Ara Ann Duty is always on the go, never letting anything slow her down. So the 70-year-old Wichita grandmother of 11 continued to shop and travel despite the increasing pain in her knee when going up and down stairs or keeping up with her grandchildren.
“I just chalked it up to old age,” says Ara Ann.
But after finding it difficult to get on and off the bus while on a trip to Albuquerque, N.M., she decided it was time to consult with her family physician.
The X-rays of her right knee revealed osteoarthritis, a condition that deteriorates the protective cartilage on the surface of joints.
“Once the protective cartilage is too thin to protect the joint, symptoms begin such as joint pain or stiffness, limited movement and altered walking patterns,” says John R. Schurman, II, MD, the orthopedic surgeon to whom Ara Ann was referred.
After confirming that she had done all she could do to treat her symptoms without surgery, it was determined that her best option was a total knee replacement, which then was scheduled for Feb. 19 at Via Christi Hospital St. Francis.
“With this kind of surgery we remove the arthritic surface and replace it with a metal and plastic implant, fixing the alignment and restoring the mechanical function of the knee,” says Dr. Schurman.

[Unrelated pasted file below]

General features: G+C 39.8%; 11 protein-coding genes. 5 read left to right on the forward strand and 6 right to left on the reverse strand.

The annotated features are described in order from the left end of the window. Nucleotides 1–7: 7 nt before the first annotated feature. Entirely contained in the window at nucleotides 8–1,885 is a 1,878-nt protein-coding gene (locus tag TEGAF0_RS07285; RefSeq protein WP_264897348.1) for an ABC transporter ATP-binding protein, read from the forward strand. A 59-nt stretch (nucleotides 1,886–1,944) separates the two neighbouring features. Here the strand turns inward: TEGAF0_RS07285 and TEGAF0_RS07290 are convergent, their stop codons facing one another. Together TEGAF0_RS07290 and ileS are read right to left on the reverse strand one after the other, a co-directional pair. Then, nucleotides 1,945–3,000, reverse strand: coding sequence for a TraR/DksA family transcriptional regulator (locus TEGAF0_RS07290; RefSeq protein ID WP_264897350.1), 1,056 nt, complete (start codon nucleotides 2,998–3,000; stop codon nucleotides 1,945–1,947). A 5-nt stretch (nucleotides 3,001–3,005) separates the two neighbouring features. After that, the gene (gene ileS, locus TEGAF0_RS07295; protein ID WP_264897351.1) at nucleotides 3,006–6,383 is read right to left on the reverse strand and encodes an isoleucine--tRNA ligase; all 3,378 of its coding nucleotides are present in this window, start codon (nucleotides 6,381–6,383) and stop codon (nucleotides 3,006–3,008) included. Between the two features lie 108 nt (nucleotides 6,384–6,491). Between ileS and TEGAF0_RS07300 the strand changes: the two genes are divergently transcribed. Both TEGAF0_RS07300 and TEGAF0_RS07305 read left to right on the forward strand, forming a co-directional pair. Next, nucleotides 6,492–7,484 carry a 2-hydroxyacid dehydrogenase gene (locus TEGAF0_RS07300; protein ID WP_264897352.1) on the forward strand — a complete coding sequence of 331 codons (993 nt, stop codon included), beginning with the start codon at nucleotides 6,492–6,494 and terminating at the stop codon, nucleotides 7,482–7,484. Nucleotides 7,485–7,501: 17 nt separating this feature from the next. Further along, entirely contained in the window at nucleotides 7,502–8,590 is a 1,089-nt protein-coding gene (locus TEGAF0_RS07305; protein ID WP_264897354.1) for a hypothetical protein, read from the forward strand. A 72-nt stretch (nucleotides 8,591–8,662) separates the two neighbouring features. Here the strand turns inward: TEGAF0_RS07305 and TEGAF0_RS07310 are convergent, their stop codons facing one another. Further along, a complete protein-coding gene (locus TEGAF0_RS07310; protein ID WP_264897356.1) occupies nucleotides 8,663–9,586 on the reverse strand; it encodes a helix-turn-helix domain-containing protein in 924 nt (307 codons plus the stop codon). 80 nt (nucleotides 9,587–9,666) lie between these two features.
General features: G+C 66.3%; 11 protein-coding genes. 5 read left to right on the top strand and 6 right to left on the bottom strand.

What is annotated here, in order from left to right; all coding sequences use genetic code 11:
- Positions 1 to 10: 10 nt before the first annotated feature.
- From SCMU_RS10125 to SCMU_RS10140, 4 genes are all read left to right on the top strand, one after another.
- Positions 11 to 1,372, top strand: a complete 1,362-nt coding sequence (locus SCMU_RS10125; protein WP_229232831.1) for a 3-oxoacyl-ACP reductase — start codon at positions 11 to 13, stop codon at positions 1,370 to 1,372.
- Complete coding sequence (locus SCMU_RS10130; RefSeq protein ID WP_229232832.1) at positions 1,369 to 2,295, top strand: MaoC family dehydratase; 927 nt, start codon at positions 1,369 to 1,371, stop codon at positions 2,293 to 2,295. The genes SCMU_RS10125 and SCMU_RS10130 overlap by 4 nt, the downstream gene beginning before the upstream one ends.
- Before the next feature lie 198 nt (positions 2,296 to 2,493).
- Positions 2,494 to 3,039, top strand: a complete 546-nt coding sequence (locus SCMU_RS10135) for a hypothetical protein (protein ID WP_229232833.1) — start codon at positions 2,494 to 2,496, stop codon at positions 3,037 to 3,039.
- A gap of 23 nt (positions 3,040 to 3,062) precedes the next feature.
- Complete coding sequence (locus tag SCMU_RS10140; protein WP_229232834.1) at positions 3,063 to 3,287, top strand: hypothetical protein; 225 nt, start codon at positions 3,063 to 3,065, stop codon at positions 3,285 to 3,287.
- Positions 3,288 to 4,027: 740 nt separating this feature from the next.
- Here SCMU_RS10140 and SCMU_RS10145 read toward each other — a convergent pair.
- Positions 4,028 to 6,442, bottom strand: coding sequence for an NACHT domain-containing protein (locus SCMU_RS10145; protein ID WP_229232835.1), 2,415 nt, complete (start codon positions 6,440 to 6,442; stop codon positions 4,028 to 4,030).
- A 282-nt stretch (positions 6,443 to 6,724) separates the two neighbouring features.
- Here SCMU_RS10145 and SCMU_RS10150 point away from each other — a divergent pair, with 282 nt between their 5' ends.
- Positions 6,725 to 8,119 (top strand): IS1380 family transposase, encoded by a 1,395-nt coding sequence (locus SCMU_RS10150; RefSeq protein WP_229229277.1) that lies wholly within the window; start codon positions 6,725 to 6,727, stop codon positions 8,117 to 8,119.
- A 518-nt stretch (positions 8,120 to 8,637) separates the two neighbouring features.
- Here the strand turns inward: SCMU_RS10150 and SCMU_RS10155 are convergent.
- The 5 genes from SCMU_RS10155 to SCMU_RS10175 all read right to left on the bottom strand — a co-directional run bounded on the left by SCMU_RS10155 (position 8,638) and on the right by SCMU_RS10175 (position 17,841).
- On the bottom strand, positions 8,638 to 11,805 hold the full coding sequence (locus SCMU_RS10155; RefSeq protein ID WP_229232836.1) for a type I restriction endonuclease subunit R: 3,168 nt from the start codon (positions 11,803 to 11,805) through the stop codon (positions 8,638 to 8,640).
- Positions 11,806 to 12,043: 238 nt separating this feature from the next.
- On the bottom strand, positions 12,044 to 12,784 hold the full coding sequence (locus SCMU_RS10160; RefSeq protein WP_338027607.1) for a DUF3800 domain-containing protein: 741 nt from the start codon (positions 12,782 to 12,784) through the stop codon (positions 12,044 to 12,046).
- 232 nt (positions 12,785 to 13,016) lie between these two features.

Prior to surgery, Dr. Schurman recommended that Ara Ann participate in a one-hour joint replacement preparation class offered in Wichita at Via Christi Hospital St. Francis and St. Teresa. That way, he says, she would have realistic expectations about her recovery and would know what her role in her recovery would be.
“The class gave me some good really good insight on the surgery itself, but also on what needed to happen before, during and after,” says Ara Ann.
The class also helps alleviate anxieties about the unknown, says Schurman, adding considerable improvements have been made in in the process in the past several years especially helping patients manage their pain.
“Today, patients typically can stand up and walk to the bathroom the day of surgery,” says Schurman. “They also start working with the physical therapist the following day and are ready to leave the hospital by the second or third day.”
Physical therapy and doing the exercises are key factors in the recovery process.
“I can reconstruct the mechanical part of the knee,” says Dr. Schurman, “but it’s the patient who has to make it work again by putting it to use.”
During Ara Ann’s brief hospital stay, her physical therapist showed her the exercises she needed to do in order to strengthen her new knee. Within two weeks, she was getting around without having to use a walker.
“I had extra motivation,” she says. “I was scheduled to take a three-week trip to Alaska in May and I did not want to miss it.”